Tuesday, June 28, 2011

Chasing Waterfalls

One of the latest "miracle stories" in education reform concerns Chicago's Urban Prep Academy.
Urban Prep Academies is a nonprofit organization founded in 2002 by Tim King and a group of African-American education, business and civic leaders. Its mission is straightforward: to provide young men with a comprehensive, high-quality college-preparatory education that results in graduates succeeding in college.
 And what do you know, it seems to be an incredible success.  A Google search provides pages of nearly unanimous journalistic praise:
"The school started with kids whose futures had been left for dead by their public schools: Only four percent of the school's incoming freshmen were reading at grade level when they arrived on campus. But by sending all of their graduating seniors to college, they've not only gotten these kids up to speed, they've allowed them to zip past every other public school in the entire United States."
I'm always skeptical about these stories because they are often difficult to verify. In other words, just going from the news stories, which are almost always terribly ignorant of the many factors that go into education, it's hard to get all the facts. That said, great things do indeed happen. Of course, they happen at public schools too. Much of what goes into success at poor school is often a synchronicity of school culture, good leadership, good staff, good organization, etc. But just because these occasionally happens, it doesn't mean it is a model that can be replicated. (Back to my analogy about giving soldiers resources if we want them all to succeed).

So, the first thing I always look at is selection; is it the case that certain types of families are being drawn to this school? Not all poor, black males have the same levels of social capital. I've taught many poor students at regular high school who simply refuse to show up to class, complete their homework, or even do work in class. When you call home, often times the parent simply says they don't know what to do.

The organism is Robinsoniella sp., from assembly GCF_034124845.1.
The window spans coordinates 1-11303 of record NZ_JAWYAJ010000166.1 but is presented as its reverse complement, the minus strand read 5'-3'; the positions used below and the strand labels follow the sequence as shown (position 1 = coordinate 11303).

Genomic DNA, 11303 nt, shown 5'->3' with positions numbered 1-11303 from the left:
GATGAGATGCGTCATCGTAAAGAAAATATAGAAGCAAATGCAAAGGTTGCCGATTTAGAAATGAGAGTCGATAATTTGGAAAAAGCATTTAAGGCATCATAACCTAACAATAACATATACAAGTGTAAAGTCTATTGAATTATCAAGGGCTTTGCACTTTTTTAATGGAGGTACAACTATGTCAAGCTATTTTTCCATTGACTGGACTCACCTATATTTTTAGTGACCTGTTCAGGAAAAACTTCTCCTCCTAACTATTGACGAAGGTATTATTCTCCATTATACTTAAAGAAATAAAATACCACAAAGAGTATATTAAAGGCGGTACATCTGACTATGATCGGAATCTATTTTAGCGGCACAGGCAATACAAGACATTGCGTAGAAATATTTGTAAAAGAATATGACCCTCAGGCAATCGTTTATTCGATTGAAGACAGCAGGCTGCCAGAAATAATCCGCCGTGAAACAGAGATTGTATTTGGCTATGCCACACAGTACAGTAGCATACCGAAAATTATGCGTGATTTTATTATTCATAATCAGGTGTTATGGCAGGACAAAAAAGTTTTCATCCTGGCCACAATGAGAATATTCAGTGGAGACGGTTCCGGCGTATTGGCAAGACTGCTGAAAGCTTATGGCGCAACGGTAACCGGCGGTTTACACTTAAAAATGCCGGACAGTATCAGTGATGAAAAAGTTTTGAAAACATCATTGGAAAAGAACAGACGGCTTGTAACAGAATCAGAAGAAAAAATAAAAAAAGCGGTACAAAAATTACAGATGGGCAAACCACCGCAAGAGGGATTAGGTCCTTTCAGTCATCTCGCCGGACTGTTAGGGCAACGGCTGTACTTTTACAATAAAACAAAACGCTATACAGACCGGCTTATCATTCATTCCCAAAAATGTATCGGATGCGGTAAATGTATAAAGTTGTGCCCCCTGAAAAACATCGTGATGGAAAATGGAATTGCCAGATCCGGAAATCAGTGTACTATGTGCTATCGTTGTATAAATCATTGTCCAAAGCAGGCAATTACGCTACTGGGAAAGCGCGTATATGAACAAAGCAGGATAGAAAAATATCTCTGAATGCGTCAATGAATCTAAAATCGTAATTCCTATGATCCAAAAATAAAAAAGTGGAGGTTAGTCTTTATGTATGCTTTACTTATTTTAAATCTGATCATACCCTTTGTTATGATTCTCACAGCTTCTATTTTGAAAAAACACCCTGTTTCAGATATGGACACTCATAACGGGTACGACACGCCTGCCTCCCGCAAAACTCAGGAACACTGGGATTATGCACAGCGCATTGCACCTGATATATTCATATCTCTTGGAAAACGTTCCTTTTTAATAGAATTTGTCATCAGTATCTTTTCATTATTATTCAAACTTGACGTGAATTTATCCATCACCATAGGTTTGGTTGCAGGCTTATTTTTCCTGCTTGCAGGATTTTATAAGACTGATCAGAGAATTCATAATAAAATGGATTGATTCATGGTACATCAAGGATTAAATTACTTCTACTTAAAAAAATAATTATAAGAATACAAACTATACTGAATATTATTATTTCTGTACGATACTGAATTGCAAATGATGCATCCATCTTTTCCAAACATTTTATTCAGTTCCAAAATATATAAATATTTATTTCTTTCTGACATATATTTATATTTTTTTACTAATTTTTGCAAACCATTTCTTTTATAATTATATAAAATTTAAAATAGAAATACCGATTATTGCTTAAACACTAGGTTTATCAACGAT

From one story, Tim King, the head of the school:

Fortunately, King said, his students come from stronger families -- the kind of families that are smart and committed enough to enroll a son at Urban Prep.

I'm trying to find articles asking or answering skeptical questions about the school but there seem to be very few. Everyone seems to think it's some kind of miracle - proof that poor black kids can be educated! Yet what exactly are they doing different than other schools - many of whom have longer hours, strict dress codes or disciplines, yet have have been found on average to be marginally more successful at best.

Diane Ravitch's recent piece in the Times critized the hype around a few of these seemingly to-good-to-be-true school success stories.
Gary Rubinstein, an education blogger and Teach for America alumnus who has been critical of the program, checked Mr. Duncan’s claims about Urban Prep. Of 166 students who entered as ninth graders, only 107 graduated. Astonishingly, the state Web site showed that only 17 percent passed state tests, compared to 64 percent in the low-performing Chicago public school district.
My main skepticism in all this is not that educating the poor can't be done. But that it is incredibly hard, there are no easy answers, and - and maybe this my biggest concern - that if we fool ourselves into chasing after false-solutions - we are wasting time and resources that could be better spent looking for real, lasting solutions. I don't pretend to have the answers. But the history of education is rife with miracle stories that turn out to have been little more than wishful thinking, often peddled by some or another politician or advocate eager to sell the public on his particular brand of ideological magic.

Last thought: talk to anyone involve din educating the poor (all the poor, not just those with the highest social capital) at the ground level, and they will tell you the biggest problem is the student's family. How do we attack that problem? I have some ideas. But they are based on small-scale studies and projects. I'm not sure how scalable or effective they'd really be. But I'm convinced that's the key to closing the achievement gap.

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